The “Golden State Killer” was meticulous at his crime scenes over the course of a decade and in several cities, leaving scant evidence for police. There were no fingerprints. Few saw his face. And what he did leave — his DNA — was, at the time, not useful to police.
Four decades later, with far better DNA technology and widespread use of it, that genetic material became critical to possibly solving one of the most vexing serial murder sprees in U.S. history. Authorities said they were able to link their suspect to the string of crimes by using a genealogy service to trace the genetic material to one man they believe killed at least a dozen people: Joseph James DeAngelo.
Investigators tracked down the 72-year-old former police officer and retired mechanic by comparing DNA collected at numerous crime scenes to information submitted to an online genealogical service, Sacramento County Chief Deputy District Attorney Steve Grippi told the Sacramento Bee and the New York Times on Thursday. While the details of how the search unfolded were not immediately clear, Grippi told the news organizations that a genetic profile from one of DeAngelo’s distant relatives led investigators to him.
Once they narrowed their search — based on DeAngelo’s age, where he had lived and his likeness to sketches victims had helped develop over the years — authorities were able to follow him and ultimately collected his DNA on a discarded item. The DNA match meant they had their chief suspect.
Grippi did not identify the company or companies involved, but such services are increasingly used by people who submit their own genetic information to learn more about their ancestry and family tree.
Representatives from 23andMe and Ancestry.com, two of the most well-known services, said Thursday that they were not involved in the case. A representative for Ancestry.com said the company has “not been in contact with law enforcement regarding the Joseph James DeAngelo case.” 23andMe said the company was not involved and does not give customer information to law enforcement officials.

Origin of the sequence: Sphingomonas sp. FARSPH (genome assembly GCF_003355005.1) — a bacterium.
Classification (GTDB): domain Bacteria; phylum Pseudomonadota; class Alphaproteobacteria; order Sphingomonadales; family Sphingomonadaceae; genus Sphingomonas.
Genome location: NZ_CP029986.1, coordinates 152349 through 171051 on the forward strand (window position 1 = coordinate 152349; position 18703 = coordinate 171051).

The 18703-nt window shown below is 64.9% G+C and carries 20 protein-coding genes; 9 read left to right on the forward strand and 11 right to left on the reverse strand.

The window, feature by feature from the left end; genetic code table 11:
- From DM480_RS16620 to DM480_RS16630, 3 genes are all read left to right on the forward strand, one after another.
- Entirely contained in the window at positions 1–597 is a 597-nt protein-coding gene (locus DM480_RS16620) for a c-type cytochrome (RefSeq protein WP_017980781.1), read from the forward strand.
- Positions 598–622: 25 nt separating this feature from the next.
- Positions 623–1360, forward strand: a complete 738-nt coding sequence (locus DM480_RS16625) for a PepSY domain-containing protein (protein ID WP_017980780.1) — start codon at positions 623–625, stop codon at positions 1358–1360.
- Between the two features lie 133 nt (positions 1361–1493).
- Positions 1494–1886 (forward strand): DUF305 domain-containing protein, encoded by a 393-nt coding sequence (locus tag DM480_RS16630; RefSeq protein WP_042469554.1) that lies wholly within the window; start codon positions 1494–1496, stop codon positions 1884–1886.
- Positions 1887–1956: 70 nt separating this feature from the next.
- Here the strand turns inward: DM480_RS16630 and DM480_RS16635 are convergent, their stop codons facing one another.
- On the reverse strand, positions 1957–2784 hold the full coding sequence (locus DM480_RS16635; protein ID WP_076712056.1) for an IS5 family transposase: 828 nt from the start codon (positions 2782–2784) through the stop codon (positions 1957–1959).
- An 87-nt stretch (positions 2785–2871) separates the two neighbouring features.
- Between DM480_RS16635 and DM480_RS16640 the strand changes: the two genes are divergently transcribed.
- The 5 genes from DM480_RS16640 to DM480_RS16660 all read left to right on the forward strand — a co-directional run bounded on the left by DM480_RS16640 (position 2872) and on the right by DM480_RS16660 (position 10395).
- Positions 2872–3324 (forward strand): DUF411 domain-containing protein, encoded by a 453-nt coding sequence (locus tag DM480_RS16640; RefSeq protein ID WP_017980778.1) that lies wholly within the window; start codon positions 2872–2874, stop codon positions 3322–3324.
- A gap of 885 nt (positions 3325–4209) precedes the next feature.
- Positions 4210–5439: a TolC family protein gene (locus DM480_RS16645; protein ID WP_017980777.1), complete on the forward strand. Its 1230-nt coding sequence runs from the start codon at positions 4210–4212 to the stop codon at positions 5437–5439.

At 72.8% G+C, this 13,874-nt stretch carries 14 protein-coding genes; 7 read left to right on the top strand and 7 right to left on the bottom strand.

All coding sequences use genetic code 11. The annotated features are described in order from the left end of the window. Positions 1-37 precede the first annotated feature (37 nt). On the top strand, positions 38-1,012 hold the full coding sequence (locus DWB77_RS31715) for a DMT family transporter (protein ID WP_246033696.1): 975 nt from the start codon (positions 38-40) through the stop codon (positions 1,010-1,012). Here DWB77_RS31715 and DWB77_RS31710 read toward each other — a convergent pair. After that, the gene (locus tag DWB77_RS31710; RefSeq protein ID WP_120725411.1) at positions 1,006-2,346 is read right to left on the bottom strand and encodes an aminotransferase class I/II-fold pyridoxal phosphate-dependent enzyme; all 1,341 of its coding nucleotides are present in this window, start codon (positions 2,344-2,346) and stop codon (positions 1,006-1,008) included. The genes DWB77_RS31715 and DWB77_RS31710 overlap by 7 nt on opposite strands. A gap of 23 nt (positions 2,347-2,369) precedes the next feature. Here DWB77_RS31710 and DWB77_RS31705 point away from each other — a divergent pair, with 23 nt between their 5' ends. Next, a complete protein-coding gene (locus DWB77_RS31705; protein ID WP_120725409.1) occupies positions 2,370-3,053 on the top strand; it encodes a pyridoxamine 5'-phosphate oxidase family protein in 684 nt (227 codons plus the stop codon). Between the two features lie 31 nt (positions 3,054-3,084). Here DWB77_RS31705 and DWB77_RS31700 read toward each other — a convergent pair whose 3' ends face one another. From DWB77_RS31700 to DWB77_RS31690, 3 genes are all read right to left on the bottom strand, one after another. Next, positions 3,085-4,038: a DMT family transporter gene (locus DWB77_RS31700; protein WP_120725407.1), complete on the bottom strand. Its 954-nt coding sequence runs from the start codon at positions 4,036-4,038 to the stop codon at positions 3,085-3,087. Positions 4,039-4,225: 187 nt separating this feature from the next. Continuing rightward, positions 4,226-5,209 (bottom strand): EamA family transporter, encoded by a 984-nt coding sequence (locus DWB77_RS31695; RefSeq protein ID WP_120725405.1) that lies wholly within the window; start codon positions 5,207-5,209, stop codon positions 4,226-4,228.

Grippi’s office confirmed the Sacramento Bee report but declined to provide additional information.
“It’s an ongoing investigation,” Grippi said in a statement to The Washington Post. “We have given you as much information as we can at this time. No further information on this subject will be provided.”
California authorities have begun compiling numerous cases against DeAngelo, charging the Navy veteran with slayings and rapes that spanned years and stretched the length of California. Officials suggested Thursday that additional counts are likely to follow in cases that included dozens of victims who were attacked in the 1970s and 1980s.
DeAngelo’s arrest was sudden and stunning, coming more than three decades after the horrific attacks that terrorized Californians in the 1970s and 1980s ended abruptly, the elusive attacker apparently vanishing and later presumed arrested on other charges or dead.
The suburban grandfather police say was responsible remains largely a mystery even after his arrest. Investigators are now unfurling his life during and after the violence, and they are exploring whether his law enforcement background played a role in how the crimes were carried out, how they remained unsolved for so long and how their suspect was able to live close by, undetected, for decades.
Officials said that between 1976 and 1986, the Golden State Killer — also known as the “East Area Rapist” and the “Original Night Stalker” — carried out a campaign of shocking brutality, killing a dozen people and raping 45.
DeAngelo, who police said was arrested without incident at his home in Citrus Heights, Calif., is scheduled to make his first court appearance Friday. It was not clear whether he had an attorney.
Small details about DeAngelo’s life have begun to take shape, with neighbors painting him as an angry and unsettling man and noting that it was chilling that he chose to live in and around the communities he allegedly terrorized.
DeAngelo had spent much of the 1970s employed as a police officer in two California cities. He worked for the Exeter Police Department between 1973 and 1976, authorities said. A newspaper article announcing his hiring at the time described him as a New York native who joined the Navy and served in Vietnam. During those years, a slew of house invasions — linked to a then-unknown assailant dubbed the “Visalia Ransacker” — took place about 10 miles from the police department’s headquarters.